Due to the strong density difference between bone and matrix, the radiograph of PMO 219.250 provides excellent detail revealing fine details otherwise hidden within the sediment (Figs 26; see S1 Fig for a more typical contrast difference). In addition to several unidentified elements, both the right forefin (Fig 3, upper left) and right hind fin (Fig 3, femur closest to the vertebral column) revealed more articulated carpal/tarsal elements. The right forefin appears to have the distalmost partially articulated carpals preserved, giving a length estimate of approximately 13 cm from the ulnar facet, and 22 cm measured from the proximal end of the humerus. Teeth in the left premaxilla can be seen underneath the right dentary, revealing more teeth than previously described [27]. The posterior dentary teeth are more robust than the anterior ones, as already described by Hurum, Roberts [27], although not to the degree as in other contemporaneous Svalbard specimens [22,23]. The roots of the maxillary and dentary teeth are clearly visible and display a clear groove in larger teeth (see Discussion). The angular/surangular is clearly visible. The dentary snout tip is preserved and visible in the radiograph, for the first time providing a total skull length of approximately 41 cm, significantly longer than the original estimate of 28 cm [27]. Certain skull sutures are surprisingly visible in the radiograph, such as the contacts between the jugal and lacrimal, and the nasal and premaxilla. This allows further interpretation of the borders of the external naris, which appears to be dorsally and ventrally formed by the nasal and maxilla respectively. The premaxilla appears excluded from the external naris, differing from the original description where it could not be described [27]. It is also clear that the posterior extent of the maxilla does not surpass the anterior rim of the orbit, unlike some mixosaurid species [18]. PMO 219.250 has strings of vertebrae preserved, and it is possible to see the intervertebral spacing between them. Interestingly, not all bones were visible in the radiograph. Some girdle elements, such as the two scapulae and the right femur and tibia, are not seen at all in the radiograph as most of the bone is eroded with little material remaining. Associated fossils that were only discovered on the radiograph are the fragmented remains of a teleost fish (vertebrae and ribs) and two belemnoids (approximately 15 and 21 cm long). Such Middle Triassic belemnoids are usually referred to the waste basket taxon Atractites [43].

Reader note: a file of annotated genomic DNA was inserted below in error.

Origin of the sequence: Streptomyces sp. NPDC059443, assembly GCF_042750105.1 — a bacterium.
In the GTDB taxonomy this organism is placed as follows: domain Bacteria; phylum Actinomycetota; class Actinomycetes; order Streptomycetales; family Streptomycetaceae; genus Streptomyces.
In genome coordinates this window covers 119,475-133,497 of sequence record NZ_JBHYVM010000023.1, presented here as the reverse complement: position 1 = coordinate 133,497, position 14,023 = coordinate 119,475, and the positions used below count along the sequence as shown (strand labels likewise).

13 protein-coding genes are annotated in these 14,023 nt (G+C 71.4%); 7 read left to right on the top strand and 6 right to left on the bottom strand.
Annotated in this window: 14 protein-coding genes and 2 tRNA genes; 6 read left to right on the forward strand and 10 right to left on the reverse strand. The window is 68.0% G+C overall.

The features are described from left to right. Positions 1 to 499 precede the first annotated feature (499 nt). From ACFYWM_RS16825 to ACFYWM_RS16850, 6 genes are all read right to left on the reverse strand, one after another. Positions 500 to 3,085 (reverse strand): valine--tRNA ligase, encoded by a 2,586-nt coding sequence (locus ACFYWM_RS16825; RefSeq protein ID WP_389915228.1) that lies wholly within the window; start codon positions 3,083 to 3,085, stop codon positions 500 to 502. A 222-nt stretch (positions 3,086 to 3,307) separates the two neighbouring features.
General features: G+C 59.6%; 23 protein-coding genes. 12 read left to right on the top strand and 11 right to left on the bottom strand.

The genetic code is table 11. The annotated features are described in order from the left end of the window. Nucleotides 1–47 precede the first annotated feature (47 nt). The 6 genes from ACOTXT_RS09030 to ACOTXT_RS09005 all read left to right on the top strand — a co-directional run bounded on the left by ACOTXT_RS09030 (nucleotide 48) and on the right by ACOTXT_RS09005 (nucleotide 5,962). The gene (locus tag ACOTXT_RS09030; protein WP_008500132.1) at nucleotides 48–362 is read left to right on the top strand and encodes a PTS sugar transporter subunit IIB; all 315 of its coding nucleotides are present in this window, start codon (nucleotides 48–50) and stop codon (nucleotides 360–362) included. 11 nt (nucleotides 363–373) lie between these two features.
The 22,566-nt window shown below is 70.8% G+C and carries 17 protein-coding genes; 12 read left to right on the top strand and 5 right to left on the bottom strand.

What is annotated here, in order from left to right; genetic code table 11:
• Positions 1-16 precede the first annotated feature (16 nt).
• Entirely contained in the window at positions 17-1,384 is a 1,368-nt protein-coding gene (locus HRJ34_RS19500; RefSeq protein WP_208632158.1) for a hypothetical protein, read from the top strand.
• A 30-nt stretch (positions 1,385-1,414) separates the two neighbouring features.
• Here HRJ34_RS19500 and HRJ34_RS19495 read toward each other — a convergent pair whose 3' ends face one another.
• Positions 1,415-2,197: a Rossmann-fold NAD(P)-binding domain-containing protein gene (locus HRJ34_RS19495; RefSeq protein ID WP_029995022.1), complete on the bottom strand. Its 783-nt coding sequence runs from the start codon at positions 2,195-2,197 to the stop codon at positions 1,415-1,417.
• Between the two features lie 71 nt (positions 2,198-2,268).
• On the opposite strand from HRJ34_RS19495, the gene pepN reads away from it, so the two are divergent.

Fig 5. Radiograph of PMO 219.250.

Blue arrows indicate details not seen on the actual specimen, but visible on the radiograph.

Fig 6. Method comparison on the skull of PMO 219.250.

A. Photograph (visual observation). B. Radiograph. C. Computed Tomography scan.

Sulphide and sulphate infilling

Sulphide and sulphate minerals were identified by Electron Diffraction Scanning (EDS) maps of thin sections (S2 Fig), and then by using point measurements (S3 Fig) to infer mineralogy more precisely. EDS is not sensitive to small amounts (~2–5%) of ions in the crystal lattice [40]. We could therefore not determine potential trace elements in the sulphides and sulphates. Optical microscope analysis revealed the characteristic blue interference colour of baryte (Fig 7). However, as bone material is also replaced by sulphides and as most of these (such as pyrite and sphalerite) are opaque, Scanning Electron Microscope techniques proved more useful for the study.